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Student-created mentorship groups shine through UMass LIGHT

Program that pairs underrepresented students with faculty hosting first conference on May 14

Three student groups at UMass Chan Medical School have teamed up in a mentorship program called UMass LIGHT (the Leadership Institute for Growth, Health and Transformation). The goals of UMass LIGHT are to increase diversity, equity and inclusion; promote career growth; and create professional development opportunities through mentorship and community events. On Saturday, May 14, UMass LIGHT is hosting its first conference at the Beechwood Hotel across from the Medical School campus in Worcester.

Uchechi Nna and Daniel Ugochukwu

UMass LIGHT, which pairs students with faculty members, includes programs originally created by UMass Chan’s chapters of the Student National Medical Association (SNMA), and American Medical Women’s Association (AMWA) and the MD/PhD program. Organizers say UMass LIGHT has grown since its inception last year to include more than 300 students and faculty.

“There are not a lot of places where underrepresented students can have casual conversations with people with a lot of experience in this field to find support around the nuanced things—the things that aren’t necessarily exams and step-by-step things, but how to, for example, look for opportunities,” said Uchechi Nna, a student in the T.H. Chan School of Medicine.

Nna, a former SNMA executive board member, came up with the idea for UMass LIGHT along with fellow medical student Daniel Ugochukwu.

“We were thinking about how we can leave a lasting impact on the school, and we thought about mentorship and how there are not a lot of mentorships geared toward minority students here,” Ugochukwu said.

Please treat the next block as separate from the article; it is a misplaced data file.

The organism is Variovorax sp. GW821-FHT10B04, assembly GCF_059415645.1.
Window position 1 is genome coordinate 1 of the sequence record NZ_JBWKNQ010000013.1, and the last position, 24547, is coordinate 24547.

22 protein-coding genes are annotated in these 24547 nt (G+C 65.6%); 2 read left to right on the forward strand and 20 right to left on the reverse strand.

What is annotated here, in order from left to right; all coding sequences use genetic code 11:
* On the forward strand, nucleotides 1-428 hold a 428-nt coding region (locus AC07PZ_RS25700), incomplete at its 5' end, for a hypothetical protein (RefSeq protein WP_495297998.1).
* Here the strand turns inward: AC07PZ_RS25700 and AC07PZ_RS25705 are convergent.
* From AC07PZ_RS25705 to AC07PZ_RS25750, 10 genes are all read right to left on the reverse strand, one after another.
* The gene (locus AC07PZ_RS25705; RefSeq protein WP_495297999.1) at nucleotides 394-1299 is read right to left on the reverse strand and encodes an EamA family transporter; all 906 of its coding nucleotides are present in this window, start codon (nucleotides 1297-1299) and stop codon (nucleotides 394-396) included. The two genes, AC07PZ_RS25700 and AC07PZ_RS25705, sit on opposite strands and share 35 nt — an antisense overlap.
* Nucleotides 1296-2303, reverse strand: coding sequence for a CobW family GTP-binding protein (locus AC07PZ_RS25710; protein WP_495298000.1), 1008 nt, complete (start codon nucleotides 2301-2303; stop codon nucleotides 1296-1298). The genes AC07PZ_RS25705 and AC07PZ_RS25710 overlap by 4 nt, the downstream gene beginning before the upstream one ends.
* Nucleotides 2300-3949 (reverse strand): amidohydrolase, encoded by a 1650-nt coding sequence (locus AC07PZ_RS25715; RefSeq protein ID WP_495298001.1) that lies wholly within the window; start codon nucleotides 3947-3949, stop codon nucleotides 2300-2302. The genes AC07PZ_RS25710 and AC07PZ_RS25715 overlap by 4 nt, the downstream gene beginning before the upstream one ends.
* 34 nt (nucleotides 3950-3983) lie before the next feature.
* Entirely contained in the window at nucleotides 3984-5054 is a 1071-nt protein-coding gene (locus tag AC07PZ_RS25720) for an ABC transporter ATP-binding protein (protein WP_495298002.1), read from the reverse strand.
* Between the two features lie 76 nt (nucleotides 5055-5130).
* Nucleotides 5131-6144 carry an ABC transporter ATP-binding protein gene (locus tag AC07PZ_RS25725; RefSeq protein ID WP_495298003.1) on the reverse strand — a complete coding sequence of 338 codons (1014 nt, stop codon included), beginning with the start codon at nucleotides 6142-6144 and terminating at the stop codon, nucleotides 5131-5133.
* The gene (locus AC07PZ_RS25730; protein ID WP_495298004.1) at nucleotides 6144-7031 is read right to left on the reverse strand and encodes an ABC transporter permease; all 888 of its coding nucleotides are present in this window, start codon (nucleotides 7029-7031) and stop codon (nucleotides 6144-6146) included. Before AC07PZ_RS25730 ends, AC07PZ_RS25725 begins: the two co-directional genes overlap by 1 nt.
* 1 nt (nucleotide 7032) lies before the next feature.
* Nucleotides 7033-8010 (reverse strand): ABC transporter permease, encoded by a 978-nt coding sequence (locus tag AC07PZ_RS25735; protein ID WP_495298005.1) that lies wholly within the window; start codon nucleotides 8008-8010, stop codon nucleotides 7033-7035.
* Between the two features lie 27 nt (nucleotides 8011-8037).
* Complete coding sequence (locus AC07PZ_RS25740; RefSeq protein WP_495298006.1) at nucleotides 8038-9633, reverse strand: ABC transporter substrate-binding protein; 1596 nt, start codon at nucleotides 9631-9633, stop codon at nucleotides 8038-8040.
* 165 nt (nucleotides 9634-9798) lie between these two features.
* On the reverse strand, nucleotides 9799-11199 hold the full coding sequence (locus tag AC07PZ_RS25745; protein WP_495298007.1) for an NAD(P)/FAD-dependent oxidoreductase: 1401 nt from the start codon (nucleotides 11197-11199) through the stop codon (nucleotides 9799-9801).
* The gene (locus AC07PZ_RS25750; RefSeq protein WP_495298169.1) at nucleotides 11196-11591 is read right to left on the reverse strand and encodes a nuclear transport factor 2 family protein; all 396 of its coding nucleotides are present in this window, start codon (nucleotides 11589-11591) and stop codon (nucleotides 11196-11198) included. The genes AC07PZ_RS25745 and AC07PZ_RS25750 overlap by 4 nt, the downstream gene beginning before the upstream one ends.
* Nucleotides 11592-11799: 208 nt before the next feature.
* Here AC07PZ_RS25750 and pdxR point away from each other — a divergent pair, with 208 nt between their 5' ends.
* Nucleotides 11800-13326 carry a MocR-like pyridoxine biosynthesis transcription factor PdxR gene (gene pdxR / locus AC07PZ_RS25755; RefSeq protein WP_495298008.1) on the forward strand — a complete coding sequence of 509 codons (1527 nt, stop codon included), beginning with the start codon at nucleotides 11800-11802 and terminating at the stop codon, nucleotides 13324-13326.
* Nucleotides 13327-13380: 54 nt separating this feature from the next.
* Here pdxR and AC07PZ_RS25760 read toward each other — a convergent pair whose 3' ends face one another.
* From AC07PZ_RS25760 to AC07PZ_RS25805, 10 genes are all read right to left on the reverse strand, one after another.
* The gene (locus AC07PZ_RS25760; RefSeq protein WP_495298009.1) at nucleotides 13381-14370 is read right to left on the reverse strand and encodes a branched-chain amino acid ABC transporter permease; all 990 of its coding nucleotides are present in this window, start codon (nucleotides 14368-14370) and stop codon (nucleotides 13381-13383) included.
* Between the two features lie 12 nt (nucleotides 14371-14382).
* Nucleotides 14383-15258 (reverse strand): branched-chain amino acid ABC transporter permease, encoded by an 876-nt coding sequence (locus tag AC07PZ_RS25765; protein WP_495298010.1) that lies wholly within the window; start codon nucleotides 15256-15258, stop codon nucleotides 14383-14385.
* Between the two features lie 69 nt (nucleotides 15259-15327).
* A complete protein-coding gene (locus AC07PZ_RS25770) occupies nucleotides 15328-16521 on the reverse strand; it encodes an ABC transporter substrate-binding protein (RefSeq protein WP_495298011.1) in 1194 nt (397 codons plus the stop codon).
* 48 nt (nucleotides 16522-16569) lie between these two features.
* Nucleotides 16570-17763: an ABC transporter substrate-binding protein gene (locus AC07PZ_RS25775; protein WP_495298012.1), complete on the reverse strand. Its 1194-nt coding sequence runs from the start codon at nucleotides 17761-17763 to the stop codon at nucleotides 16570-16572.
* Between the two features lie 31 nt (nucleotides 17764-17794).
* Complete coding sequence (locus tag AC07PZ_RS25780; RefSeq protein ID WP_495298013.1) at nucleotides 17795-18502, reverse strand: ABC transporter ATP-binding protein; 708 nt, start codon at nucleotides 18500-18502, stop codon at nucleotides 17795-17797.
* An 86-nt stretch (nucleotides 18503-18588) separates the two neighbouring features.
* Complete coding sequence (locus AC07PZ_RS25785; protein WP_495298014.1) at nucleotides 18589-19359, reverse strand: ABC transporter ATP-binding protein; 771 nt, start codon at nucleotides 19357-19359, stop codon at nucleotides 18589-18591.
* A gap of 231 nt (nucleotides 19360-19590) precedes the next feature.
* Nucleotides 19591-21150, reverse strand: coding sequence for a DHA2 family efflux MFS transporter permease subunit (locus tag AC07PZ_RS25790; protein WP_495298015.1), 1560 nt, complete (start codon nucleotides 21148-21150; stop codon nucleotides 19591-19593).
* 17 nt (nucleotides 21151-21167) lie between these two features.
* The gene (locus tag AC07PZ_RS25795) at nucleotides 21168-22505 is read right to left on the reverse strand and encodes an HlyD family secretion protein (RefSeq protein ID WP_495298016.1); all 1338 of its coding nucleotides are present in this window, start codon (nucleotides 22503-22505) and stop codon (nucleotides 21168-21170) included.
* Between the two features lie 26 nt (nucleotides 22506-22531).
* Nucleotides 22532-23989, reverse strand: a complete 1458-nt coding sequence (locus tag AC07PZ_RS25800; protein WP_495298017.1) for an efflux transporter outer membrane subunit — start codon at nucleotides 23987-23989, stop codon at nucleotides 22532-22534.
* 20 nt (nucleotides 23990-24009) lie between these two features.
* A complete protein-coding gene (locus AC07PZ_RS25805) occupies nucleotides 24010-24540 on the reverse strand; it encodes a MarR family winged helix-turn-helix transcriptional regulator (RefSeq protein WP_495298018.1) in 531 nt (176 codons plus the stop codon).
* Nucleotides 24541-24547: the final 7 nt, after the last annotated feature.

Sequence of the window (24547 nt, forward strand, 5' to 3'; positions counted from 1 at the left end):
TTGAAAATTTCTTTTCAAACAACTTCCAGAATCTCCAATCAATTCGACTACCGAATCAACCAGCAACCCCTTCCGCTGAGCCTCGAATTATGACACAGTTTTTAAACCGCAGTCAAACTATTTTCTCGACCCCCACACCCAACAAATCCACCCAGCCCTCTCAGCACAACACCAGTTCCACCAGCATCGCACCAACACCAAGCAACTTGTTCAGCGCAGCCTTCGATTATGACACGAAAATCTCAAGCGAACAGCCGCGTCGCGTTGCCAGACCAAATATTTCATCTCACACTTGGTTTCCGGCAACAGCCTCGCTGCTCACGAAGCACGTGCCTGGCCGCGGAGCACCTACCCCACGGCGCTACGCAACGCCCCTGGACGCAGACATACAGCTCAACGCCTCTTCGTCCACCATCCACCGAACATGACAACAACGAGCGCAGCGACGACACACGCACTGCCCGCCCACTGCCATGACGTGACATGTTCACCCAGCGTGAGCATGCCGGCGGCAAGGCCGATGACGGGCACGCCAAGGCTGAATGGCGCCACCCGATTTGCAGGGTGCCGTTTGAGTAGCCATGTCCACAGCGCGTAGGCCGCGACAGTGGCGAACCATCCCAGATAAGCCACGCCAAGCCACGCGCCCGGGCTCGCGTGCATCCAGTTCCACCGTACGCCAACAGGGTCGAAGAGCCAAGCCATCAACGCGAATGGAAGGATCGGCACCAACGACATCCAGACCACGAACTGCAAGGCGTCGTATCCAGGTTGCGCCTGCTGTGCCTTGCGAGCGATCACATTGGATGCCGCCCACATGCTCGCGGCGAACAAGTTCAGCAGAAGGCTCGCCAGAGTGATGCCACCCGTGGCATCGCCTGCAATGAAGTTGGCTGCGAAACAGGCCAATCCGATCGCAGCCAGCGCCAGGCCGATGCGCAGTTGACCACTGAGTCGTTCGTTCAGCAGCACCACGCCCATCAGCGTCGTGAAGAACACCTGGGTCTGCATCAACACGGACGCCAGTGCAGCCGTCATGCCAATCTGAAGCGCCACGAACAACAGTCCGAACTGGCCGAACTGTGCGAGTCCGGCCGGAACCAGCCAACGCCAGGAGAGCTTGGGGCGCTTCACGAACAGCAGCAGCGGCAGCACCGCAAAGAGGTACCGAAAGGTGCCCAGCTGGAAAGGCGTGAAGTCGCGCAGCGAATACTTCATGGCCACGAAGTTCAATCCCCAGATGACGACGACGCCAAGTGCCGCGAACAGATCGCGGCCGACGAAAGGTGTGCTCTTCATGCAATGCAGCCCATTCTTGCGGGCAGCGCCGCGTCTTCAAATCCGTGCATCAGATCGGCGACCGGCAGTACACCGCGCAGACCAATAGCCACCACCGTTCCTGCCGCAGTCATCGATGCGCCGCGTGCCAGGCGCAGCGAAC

The groups work with Mark Johnson, MD, PhD, the Maroun Semaan Chair in Neurosurgery, chair and professor of neurological surgery and senior vice provost for mentorship, leadership and transformation at UMass Chan. Dr. Johnson has been working with other UMass Chan leaders to establish a mentorship and leadership institute since being appointed senior vice provost last year.

“During the pandemic, I think it became very clear to many of us that we needed to be more connected,” Johnson said. “The goal of the institute is to help students and faculty to realize their full potential, to help them to be more connected and to feel more included at UMass Chan.”

The conference is Saturday, May 14, from 9 a.m. to 3:30 p.m. Speakers include Mary Ahn, MD, professor of psychiatry and vice provost for faculty affairs; Rick Sontag, MBA, founder and president of the Sontag Foundation, which aims to improve the quality of life for brain tumor patients; Terence R. Flotte, MD, the Celia and Isaac Haidak Professor, executive deputy chancellor, provost and dean of the T.H. Chan School of Medicine; and Jack Rossin, a presentation trainer and instructor at the Harvard T.H. Chan School of Public Health.

Participants will also have opportunities to develop leadership and mentorship skills.

Medical student Niharika Kareddy of AMWA and MD/PhD students Melanie Barbini and Michela Oster contributed to making the event happen.

Those interested in attending the event can register here. Additional information is available on the UMass LIGHT website. Questions can be directed to

Related UMass Chan news stories:
‘Community of mentoring’ changing culture at UMass Chan
T.H. Chan School of Medicine students create mentorship program for accepted students
UMass Medical School holds first Learners of Color Orientation
Mark Johnson appointed senior consulting vice provost for mentorship, leadership and transformation